Often power poles light poles and signs are not placed where they are safest but where it is most convenient for the people installing it or where it is cheapest.
    I have clipped my helmet on a pedestrian crossing light pole on a busy highway because it was placed at the apex of a bend. The crossing should not have been located there , the only reason for it was the exit of a railway station was close to the centre of the bend. If it was before or after the bend I wouldn’t have had to pick my way through the built up oil and painted lines in the middle of a bend on a rainy day.

    1. This is a problem on a lot of ACT roundabouts. The signage on your right as you approach is right at head height obscuring car drivers view before they enter. I’ll never understand how this is allowed to happen.

  2. Yes, poorly placed and hazardous signage is a big problem for riders in WA and Nationally. I believe a lot more could be done by local shires, councils and MRD in consultation with bike groups and vested interest parties with a common goal of reducing these man made hazards. Also overgrown trees and bushes very close to roundabouts, bends, verges and the like should also be critically looked at with priority action by the individual authorities. Also, inspection and report back by the road user seems to take far too long for corrective action to take place. And way too many of us will just drive on and not bother to report these types of hazards. Most authorities do their best to identify possible road user hazard areas and yet a certain amount of apathy exists from the very user that is complaining about the given situation. May be a more pro active approach by we users would improve road safety for all users. Also it seems to me that a simple phone App (if not already in place) properly promoted would improve reporting woes which could alert authorities to pending road side problems. This is a massive problem for all road users and there is no quick or substantive answer. However, with the escalating grim road accident figures we see in the media every day, surely it’s worth doing whatever we can to reduce these horrific crash figures.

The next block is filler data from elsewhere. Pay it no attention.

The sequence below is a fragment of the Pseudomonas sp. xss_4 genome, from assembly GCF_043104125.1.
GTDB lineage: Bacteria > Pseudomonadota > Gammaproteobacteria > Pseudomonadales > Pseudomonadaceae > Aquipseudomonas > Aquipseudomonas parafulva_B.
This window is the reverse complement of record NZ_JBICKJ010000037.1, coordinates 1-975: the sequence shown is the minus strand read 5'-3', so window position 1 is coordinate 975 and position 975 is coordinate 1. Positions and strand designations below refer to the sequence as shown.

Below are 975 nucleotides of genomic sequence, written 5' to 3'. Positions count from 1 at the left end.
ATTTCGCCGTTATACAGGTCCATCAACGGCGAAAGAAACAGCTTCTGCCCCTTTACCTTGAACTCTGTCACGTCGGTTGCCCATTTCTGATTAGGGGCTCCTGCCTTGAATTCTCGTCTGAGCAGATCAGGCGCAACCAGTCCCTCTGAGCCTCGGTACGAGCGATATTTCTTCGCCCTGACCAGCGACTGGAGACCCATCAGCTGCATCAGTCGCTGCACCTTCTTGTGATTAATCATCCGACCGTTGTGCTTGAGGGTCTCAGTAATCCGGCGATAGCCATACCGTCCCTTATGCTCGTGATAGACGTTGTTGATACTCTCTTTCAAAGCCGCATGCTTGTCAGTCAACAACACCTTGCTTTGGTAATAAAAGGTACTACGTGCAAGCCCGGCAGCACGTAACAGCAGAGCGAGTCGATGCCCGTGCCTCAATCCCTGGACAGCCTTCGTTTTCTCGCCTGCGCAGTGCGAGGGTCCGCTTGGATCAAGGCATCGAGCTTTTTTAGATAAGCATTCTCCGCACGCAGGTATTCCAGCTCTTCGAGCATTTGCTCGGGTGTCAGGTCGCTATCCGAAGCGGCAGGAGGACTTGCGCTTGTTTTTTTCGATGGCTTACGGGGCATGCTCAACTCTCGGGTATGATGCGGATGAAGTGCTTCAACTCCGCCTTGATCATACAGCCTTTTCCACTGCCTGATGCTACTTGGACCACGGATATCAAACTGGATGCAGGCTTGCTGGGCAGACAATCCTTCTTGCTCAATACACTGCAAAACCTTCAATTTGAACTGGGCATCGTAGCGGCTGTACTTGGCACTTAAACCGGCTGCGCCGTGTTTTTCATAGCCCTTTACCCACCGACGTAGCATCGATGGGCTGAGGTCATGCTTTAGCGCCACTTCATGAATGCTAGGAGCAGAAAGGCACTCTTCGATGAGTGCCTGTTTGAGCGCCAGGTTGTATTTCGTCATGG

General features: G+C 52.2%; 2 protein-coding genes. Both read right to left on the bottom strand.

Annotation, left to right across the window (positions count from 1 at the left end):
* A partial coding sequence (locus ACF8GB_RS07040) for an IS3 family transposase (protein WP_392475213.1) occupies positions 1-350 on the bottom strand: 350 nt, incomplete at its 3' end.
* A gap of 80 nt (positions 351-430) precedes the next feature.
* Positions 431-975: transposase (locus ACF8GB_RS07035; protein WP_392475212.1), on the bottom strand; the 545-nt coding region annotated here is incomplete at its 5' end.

1. So true Bas W. In saying that, the states need to take a leaf out the NT Roads book, the roads in the Territory are quite wide, the table drain is at least 50 – 100 mtrs wide, then the vegetation is a further 50 -60 mtrs from the roadway.

  3. Just a thought to kick around. May be public service officers using motorcycles for their main mode of transport could be used to report roadside hot spots and defects. This could be encouraged through local authorities and service organizations to ensure greater awareness by regular two wheel users, rather than relying on recreational riders to pass on feedback. It seems to me that common sense says that Posties, Motorcycle Police and the like are more prone to see everyday problems that may be overlooked or ignored by other casual riders. This may in fact be promoted already and not made public knowledge! Notwithstanding, WA has gone through a horror patch already this year of two wheel riders being tail ended. Numerous deaths and horrific injuries on a regular basis of blame free individuals have sadly been recorded so far in 2017. One of the main excuses is “I didn’t see them” which translates after heavy injections of truth serum into; I wasn’t paying attention at the time. I personally have adopted a closer/longer look in the mirrors when stopping, just to keep an eye on what’s happening behind me. Yes its split second stuff and some would argue that we shouldn’t have to do it, however, to have a little warning is way better than none when it comes to evasive action. Neck snapping injuries would have to be one of the most unpleasant injury to a rider and so the tiniest bit of warning could be a lifesaver. Just my thoughts, Ride safe ya’ll :}